African-American unemployment rates were double those of white Americans in August but Obama refuses to address or even utter the words "black unemployment."
Rep. Maxine Waters (D-Calif.,) who's been the most vocal trying to get President Obama to call black unemployment by it's name publicly spoke to Loop 21 about the President's challenges with the economy and why's he's remaining silent on black Americans and the jobs crisis.
Loop 21: The Administration refuses to mention black unemployment even though it's clearly the highest, and now we see with the Census figures that they suffered the worst increases in poverty. Will Obama ever name this problem for what it is?
Rep. Maxine Waters: I don't know, it seems as if these are not the kinds of strategies [his campaign] have developed for him to be re-elected. Avoiding using the word "black" or "African American" seems to be what they think they need to do to appease or to get support from others in society. I don't agree with that strategy. I don't know what it would take to change their mind. I am working now on the fact sheet on the American Jobs Act where I see they are using targeting in ways that I have insisted -- by targeting the communities with the hardest unemployment and the most harmed in this economic meltdown. Those communities should be targeted for support. In the follow-up fact sheet, they are talking about targeting and they have recognized that it should be done, but it's not been part of his speeches. As the legislation advances, that targeting should be at the center of how we're dealing with harm that is done [from the recession]. But in terms of how the White House says that in their language, I wish I could say I have influence over that, but I can't say that I have that type of influence.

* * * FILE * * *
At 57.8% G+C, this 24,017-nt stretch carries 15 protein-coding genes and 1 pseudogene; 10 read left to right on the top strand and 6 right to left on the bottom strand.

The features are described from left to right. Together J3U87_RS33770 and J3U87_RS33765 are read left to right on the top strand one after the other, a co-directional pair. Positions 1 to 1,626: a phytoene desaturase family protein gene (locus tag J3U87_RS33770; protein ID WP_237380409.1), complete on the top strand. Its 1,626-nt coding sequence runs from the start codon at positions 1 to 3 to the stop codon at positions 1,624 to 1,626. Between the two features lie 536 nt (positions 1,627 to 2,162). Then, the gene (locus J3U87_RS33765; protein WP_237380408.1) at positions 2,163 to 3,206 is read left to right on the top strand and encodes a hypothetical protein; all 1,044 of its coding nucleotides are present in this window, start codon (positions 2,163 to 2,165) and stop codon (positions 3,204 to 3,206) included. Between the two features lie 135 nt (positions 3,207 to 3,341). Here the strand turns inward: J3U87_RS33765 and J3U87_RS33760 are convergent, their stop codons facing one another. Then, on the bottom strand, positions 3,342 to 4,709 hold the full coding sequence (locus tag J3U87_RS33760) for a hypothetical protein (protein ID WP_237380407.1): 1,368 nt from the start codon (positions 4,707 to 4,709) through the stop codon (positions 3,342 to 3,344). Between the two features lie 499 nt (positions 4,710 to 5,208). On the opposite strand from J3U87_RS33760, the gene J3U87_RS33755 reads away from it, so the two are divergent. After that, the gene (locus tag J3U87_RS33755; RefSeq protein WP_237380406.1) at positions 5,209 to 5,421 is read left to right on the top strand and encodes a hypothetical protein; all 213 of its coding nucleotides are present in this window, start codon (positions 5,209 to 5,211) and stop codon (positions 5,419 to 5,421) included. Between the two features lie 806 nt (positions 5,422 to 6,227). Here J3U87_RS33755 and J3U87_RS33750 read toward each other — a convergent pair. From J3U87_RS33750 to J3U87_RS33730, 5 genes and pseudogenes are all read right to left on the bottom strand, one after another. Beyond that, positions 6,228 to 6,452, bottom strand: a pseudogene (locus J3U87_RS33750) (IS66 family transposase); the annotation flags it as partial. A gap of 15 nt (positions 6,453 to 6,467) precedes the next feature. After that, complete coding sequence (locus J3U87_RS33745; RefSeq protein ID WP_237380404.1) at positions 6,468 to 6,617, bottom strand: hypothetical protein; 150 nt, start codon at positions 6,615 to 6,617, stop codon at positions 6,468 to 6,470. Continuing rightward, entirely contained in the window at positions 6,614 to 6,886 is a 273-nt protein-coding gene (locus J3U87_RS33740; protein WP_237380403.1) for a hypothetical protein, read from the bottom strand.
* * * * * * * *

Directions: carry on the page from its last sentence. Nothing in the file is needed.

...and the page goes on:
Loop 21: There seems to be plenty of endorsement from the Congressional Black Caucus of Obama's American Jobs Act. Any caveats though?
Rep. Maxine Waters: Yes, I'm pleased the President did present what appears to be a substantial jobs act to create jobs by repairing the nation's infrastructure, and schools across nation, and also investing in small communities. But the devil is in the details. I support the direction of this legislation and I will fight for it. We will all have to fight for it. There are a number of tax cuts for employers whether payroll or tax breaks to hire new workers. We have to make sure it's not just a tax cut bill that's only in anticipation of employers hiring, but that they are actually hiring. Now the real work begins.